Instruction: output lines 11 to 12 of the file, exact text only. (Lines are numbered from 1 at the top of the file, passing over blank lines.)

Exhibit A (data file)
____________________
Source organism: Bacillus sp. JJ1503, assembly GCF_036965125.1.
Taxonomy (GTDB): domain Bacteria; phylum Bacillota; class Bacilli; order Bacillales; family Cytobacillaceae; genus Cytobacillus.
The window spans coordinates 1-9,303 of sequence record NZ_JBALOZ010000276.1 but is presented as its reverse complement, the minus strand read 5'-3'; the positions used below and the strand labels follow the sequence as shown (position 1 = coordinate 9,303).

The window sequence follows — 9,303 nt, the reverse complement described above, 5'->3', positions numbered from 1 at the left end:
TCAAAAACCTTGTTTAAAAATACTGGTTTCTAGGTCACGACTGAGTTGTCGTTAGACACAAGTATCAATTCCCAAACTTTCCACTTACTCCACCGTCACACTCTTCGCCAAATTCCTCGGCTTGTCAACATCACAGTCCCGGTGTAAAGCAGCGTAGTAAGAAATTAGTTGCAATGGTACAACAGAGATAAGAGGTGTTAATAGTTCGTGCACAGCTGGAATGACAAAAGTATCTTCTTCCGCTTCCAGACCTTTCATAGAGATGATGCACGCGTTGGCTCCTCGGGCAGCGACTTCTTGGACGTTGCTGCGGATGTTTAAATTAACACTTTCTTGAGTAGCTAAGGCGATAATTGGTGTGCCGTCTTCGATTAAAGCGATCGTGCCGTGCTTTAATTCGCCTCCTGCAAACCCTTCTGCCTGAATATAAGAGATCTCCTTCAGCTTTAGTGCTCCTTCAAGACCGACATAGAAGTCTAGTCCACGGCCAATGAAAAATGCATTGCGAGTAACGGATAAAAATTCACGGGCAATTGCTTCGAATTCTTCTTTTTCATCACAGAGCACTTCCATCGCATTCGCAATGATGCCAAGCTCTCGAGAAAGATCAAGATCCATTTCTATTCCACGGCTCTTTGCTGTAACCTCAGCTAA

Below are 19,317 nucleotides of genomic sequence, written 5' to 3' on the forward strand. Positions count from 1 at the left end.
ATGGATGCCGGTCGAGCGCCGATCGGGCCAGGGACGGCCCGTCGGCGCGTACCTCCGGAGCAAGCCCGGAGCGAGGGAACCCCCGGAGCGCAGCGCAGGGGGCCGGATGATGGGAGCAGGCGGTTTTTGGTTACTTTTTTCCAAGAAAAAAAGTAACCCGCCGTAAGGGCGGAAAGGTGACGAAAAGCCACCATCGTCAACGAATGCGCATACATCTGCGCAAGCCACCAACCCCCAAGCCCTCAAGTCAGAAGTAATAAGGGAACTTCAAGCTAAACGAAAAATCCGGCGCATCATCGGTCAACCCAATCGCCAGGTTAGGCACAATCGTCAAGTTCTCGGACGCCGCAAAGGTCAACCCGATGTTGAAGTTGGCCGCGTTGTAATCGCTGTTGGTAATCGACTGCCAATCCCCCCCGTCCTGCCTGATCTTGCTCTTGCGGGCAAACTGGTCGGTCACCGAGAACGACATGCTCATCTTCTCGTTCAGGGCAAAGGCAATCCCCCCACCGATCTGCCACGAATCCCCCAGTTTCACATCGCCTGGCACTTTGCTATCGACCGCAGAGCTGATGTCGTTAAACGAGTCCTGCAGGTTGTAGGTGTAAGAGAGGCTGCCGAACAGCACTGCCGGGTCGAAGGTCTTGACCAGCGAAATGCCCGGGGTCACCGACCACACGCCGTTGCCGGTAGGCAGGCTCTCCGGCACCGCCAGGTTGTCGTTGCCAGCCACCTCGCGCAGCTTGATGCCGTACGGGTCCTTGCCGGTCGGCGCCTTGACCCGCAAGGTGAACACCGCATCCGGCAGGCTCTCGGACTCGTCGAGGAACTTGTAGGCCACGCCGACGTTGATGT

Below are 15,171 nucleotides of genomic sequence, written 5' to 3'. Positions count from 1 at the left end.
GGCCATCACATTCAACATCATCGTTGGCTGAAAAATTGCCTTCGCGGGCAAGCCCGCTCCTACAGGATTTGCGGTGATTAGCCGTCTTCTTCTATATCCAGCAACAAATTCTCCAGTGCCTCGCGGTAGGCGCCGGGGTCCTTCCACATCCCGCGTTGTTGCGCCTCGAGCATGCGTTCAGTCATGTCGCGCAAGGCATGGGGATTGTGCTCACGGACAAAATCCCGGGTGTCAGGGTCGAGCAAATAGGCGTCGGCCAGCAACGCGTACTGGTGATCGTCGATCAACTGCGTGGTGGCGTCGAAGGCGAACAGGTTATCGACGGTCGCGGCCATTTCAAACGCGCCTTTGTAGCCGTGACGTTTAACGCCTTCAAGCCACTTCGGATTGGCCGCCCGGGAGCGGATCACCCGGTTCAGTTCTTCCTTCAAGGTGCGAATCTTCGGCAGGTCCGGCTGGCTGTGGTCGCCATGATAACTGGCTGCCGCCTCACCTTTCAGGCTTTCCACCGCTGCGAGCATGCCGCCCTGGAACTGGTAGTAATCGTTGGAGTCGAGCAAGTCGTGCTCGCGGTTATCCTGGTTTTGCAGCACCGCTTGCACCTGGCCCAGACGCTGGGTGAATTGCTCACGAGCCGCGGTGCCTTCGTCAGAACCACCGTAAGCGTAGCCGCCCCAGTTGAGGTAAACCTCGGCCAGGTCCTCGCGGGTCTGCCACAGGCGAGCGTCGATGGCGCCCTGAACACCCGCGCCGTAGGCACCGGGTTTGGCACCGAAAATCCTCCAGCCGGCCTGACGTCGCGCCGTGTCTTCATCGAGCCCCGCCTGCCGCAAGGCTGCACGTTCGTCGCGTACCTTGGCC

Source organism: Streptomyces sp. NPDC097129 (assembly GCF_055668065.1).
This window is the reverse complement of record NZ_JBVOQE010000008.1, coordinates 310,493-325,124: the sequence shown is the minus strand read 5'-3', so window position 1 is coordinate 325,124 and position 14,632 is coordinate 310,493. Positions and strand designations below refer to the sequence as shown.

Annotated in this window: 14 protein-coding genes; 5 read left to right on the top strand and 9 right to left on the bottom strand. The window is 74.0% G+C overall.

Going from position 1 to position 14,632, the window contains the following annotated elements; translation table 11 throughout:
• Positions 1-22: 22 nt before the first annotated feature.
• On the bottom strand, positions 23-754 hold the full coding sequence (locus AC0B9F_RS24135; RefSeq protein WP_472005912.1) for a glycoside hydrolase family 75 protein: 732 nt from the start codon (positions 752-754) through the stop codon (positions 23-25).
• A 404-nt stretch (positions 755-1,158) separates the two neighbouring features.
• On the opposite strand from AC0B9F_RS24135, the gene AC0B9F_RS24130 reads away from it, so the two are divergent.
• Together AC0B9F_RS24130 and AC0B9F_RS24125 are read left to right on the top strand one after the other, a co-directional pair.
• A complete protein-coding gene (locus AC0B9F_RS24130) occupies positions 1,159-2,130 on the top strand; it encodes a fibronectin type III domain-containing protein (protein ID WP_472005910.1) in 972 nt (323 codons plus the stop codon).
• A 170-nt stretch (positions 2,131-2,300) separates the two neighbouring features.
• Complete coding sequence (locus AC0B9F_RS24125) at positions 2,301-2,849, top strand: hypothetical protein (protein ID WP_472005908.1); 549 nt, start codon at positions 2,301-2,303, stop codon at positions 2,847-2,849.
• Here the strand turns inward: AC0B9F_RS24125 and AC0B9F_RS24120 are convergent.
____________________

This window is the reverse complement of record NZ_JBVOQE010000008.1, coordinates 310,493-325,124: the sequence shown is the minus strand read 5'-3', so window position 1 is coordinate 325,124 and position 14,632 is coordinate 310,493. Positions and strand designations below refer to the sequence as shown.

Annotated in this window: 14 protein-coding genes; 5 read left to right on the top strand and 9 right to left on the bottom strand. The window is 74.0% G+C overall.